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Voodoo Science: The Road from Foolishness to Fraud (2000)

af Robert L. Park

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4521141,384 (3.89)9
Occasionally in the world of science, unexpected results that appear to violate accepted laws of nature can herald revolutionary advances in human knowledge. Many of these 'revolutionary' discoveries do, however, turn out to be wrong, and eminent scientists must carry the burden of a tarnished reputation for mistakenly thinking they have made a great discovery. In this entertaining text, Robert Park examines the social, economic, and political forces that elicit or support flawed or fake science and then go on to sustain it in the face of often overwhelming contrary evidence. Readers are made aware of the fine line that exists between foolishness and fraud and are warned against irrational beliefs dressed up as scientific garb.… (mere)
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Science!

Is there anything it can't do?

Voodoo Science offered an in depth look into the pseudoscience the plagues the National conscious. The book examined some of the more popular aspects of pseudoscience (i.e. perpetual motion machines, homeopathy, Roswell, etc.) and the reasons why such claims are inherently false. Throughout the book a nod is given to the scientific method, as well as a sobering account of why such a method is importance.

Scientists are not cast as infallible, but rather as humble and logical - and not beyond corruption. If they are wrong, they step down, pseudoscience occurs when they do not. The logic of the book was what attracted me, and the patience with which it viewed those who step outside of the scientific bounds. Overall, I would recommend this book to anyone who is searching for an explanation of why scientists should be respected, and why their work is as important as it is. ( )
  Lepophagus | Jun 14, 2018 |
I feel that I know Robert Park, who was director of the Washington Office of the American Physical Society when this book was published, because of his weekly "What's New" column [see http://www.bobpark.org/bob.html], even though we have never met. "Voodoo Science" distills his thoughts on some of the most important recent examples of pathological science in the news and public life. In these ten chapters, he discusses Congress' perpetual credulity for claims of perpetual motion and "free energy" (not the kind I teach!), the low-frequency EMF scare, the politics of manned space exploration, Roswell and aliens, homeopathy, and Deepak Chopra, among others. While Park sympathizes with some whose lack of technical knowledge and understanding of the methods of science make them susceptible to charlatans, he also has a good theory as to how well-meaning amateurs like Joe Newman get caught up in the process that leads from an experiment in the garage to fraudulent claims of infinite energy. A constant throughout these episodes is the irresponsible behavior of the news media when reporting controversial issues with a scientific or technical component. CBS News was doing it again last night (6/29/00), when they devoted a full "48 Hours" program to psychic detectives, ESP, communication with the dead, and similar nonsense. Hardly a skeptical viewpoint was mentioned (as usual). ( )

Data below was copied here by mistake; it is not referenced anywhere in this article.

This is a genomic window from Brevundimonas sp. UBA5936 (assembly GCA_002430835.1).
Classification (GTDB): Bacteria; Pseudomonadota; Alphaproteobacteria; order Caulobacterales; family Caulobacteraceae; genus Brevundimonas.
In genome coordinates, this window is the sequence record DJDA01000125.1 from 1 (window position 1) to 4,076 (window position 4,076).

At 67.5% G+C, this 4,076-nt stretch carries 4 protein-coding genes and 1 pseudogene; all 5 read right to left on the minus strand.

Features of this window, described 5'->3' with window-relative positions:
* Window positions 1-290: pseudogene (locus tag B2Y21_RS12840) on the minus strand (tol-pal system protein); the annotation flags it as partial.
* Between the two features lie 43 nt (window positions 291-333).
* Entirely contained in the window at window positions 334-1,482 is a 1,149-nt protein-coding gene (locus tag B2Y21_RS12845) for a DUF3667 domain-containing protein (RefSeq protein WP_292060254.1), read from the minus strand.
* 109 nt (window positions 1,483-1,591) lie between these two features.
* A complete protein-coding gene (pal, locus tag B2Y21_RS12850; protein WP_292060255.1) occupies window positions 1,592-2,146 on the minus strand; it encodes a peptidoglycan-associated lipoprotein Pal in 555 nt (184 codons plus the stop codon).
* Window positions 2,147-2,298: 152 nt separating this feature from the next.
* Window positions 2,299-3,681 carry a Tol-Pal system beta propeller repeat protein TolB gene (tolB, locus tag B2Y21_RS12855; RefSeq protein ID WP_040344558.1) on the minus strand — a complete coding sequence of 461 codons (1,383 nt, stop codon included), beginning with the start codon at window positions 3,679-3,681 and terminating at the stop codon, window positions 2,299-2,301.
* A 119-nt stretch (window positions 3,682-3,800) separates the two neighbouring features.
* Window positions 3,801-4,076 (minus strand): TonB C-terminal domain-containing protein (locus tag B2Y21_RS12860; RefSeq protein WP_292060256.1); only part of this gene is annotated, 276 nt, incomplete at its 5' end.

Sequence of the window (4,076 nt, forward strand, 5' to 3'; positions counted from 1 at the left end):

hcubic | Jul 7, 2013 |
A very good book about the junk science and the media's willing role in promoting it. Short synopsis: Cold fusion and perpetual motion bad, peer review good. ( )
  dresdnhope | Oct 14, 2009 |
Good book. Gets pretty detailed in the descriptions of physics and science (which I liked). I think he may have gone slightly over his intended audience's heads with the details though. ( )
  raindiva1 | Apr 30, 2009 |
Dr. Park is a physics professor at Maryland, and the American Physical Society's representative in Washington. He pulled together columns he writes for one of the physical journals for this book. It concerns science that is not right but not fraud, and ranges over various perpetual motion and endless energy schemes, cancer from electromagnetic fields and the lack of evidence for that scare, a very negative view of the space shuttle and space station, and other topics. It was very enjoyable, and much better than the other pseudoscience debunking book that came out this year, The Borderlands of Science, since this writer actually knows the science he writes about. ( )
  neurodrew | Apr 16, 2009 |
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(Preface): In 1982, William (Willy) Fowler, a Cal Tech physicist whose seminal work on elemental abundances would be recognized with a Nobel Prize a year later, called me to ask if I would use my sabbatical year to establish an office of public affairs in Washington for the American Physical Society.
I called Joe Newman at his home in Lucedale, Mississippi.
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Occasionally in the world of science, unexpected results that appear to violate accepted laws of nature can herald revolutionary advances in human knowledge. Many of these 'revolutionary' discoveries do, however, turn out to be wrong, and eminent scientists must carry the burden of a tarnished reputation for mistakenly thinking they have made a great discovery. In this entertaining text, Robert Park examines the social, economic, and political forces that elicit or support flawed or fake science and then go on to sustain it in the face of often overwhelming contrary evidence. Readers are made aware of the fine line that exists between foolishness and fraud and are warned against irrational beliefs dressed up as scientific garb.

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